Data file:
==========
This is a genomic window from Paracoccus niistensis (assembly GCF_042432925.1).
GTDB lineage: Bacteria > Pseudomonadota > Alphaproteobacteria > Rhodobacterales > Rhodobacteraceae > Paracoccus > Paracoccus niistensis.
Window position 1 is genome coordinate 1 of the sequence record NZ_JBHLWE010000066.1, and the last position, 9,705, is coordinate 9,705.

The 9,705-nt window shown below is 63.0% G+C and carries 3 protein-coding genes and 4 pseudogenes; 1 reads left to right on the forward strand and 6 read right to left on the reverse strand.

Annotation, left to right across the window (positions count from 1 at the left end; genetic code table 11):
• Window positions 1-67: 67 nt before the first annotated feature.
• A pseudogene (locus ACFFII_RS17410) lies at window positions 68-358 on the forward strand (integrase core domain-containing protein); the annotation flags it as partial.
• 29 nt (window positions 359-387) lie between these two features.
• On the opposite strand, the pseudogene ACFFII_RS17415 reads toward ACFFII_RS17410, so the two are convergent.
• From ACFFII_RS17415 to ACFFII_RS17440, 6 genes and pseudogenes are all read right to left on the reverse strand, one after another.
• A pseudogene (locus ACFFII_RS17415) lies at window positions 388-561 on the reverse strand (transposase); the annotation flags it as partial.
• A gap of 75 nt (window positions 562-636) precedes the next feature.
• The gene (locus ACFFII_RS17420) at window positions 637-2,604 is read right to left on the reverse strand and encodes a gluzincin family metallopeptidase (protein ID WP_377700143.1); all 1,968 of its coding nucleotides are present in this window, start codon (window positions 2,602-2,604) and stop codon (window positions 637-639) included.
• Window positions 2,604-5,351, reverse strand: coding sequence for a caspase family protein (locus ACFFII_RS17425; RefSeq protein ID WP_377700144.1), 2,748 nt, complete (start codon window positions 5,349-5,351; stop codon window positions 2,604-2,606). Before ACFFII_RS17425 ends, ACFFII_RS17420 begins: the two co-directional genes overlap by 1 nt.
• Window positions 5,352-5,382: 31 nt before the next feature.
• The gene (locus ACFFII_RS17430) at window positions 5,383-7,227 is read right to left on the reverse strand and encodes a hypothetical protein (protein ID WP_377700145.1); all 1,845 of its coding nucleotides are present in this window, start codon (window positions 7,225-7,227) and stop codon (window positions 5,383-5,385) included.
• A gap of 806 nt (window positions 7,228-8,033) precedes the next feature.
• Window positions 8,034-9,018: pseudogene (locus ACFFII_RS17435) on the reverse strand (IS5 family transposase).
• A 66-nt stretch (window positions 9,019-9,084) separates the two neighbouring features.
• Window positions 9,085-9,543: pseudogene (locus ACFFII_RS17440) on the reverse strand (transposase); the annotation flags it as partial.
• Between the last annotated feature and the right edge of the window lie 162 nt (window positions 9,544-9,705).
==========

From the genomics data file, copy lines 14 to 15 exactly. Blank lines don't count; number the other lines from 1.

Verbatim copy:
• Window positions 2,604-5,351, reverse strand: coding sequence for a caspase family protein (locus ACFFII_RS17425; RefSeq protein ID WP_377700144.1), 2,748 nt, complete (start codon window positions 5,349-5,351; stop codon window positions 2,604-2,606). Before ACFFII_RS17425 ends, ACFFII_RS17420 begins: the two co-directional genes overlap by 1 nt.
• Window positions 5,352-5,382: 31 nt before the next feature.